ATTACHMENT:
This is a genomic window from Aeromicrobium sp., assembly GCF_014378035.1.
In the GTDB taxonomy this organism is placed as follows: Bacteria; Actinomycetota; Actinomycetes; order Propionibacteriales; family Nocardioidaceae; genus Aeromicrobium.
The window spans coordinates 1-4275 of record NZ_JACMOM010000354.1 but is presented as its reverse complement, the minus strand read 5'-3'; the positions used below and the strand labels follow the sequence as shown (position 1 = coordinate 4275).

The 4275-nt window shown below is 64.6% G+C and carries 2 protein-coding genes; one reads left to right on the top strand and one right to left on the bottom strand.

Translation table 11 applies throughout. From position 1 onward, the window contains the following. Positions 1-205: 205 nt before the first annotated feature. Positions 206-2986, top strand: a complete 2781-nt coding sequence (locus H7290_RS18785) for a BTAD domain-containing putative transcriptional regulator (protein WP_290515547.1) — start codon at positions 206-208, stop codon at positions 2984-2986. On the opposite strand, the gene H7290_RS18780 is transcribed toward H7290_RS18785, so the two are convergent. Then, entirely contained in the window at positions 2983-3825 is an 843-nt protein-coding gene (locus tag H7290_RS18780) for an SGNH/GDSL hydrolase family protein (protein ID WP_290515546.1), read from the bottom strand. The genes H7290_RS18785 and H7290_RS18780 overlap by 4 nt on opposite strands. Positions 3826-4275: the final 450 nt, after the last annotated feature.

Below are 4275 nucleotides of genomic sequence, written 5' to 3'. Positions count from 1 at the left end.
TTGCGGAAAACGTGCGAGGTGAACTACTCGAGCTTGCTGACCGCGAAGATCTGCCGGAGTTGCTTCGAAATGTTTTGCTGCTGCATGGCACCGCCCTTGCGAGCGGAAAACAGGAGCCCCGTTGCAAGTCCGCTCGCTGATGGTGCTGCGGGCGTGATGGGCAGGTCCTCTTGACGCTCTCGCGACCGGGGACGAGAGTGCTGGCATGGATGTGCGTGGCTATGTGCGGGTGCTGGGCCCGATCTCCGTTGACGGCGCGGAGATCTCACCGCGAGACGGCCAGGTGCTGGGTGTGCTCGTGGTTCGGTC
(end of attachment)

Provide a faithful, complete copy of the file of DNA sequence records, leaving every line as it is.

This is a genomic window from Aeromicrobium sp., assembly GCF_014378035.1.
In the GTDB taxonomy this organism is placed as follows: Bacteria; Actinomycetota; Actinomycetes; order Propionibacteriales; family Nocardioidaceae; genus Aeromicrobium.
The window spans coordinates 1-4275 of record NZ_JACMOM010000354.1 but is presented as its reverse complement, the minus strand read 5'-3'; the positions used below and the strand labels follow the sequence as shown (position 1 = coordinate 4275).

The 4275-nt window shown below is 64.6% G+C and carries 2 protein-coding genes; one reads left to right on the top strand and one right to left on the bottom strand.

Translation table 11 applies throughout. From position 1 onward, the window contains the following. Positions 1-205: 205 nt before the first annotated feature. Positions 206-2986, top strand: a complete 2781-nt coding sequence (locus H7290_RS18785) for a BTAD domain-containing putative transcriptional regulator (protein WP_290515547.1) — start codon at positions 206-208, stop codon at positions 2984-2986. On the opposite strand, the gene H7290_RS18780 is transcribed toward H7290_RS18785, so the two are convergent. Then, entirely contained in the window at positions 2983-3825 is an 843-nt protein-coding gene (locus tag H7290_RS18780) for an SGNH/GDSL hydrolase family protein (protein ID WP_290515546.1), read from the bottom strand. The genes H7290_RS18785 and H7290_RS18780 overlap by 4 nt on opposite strands. Positions 3826-4275: the final 450 nt, after the last annotated feature.

Below are 4275 nucleotides of genomic sequence, written 5' to 3'. Positions count from 1 at the left end.
TTGCGGAAAACGTGCGAGGTGAACTACTCGAGCTTGCTGACCGCGAAGATCTGCCGGAGTTGCTTCGAAATGTTTTGCTGCTGCATGGCACCGCCCTTGCGAGCGGAAAACAGGAGCCCCGTTGCAAGTCCGCTCGCTGATGGTGCTGCGGGCGTGATGGGCAGGTCCTCTTGACGCTCTCGCGACCGGGGACGAGAGTGCTGGCATGGATGTGCGTGGCTATGTGCGGGTGCTGGGCCCGATCTCCGTTGACGGCGCGGAGATCTCACCGCGAGACGGCCAGGTGCTGGGTGTGCTCGTGGTTCGGTC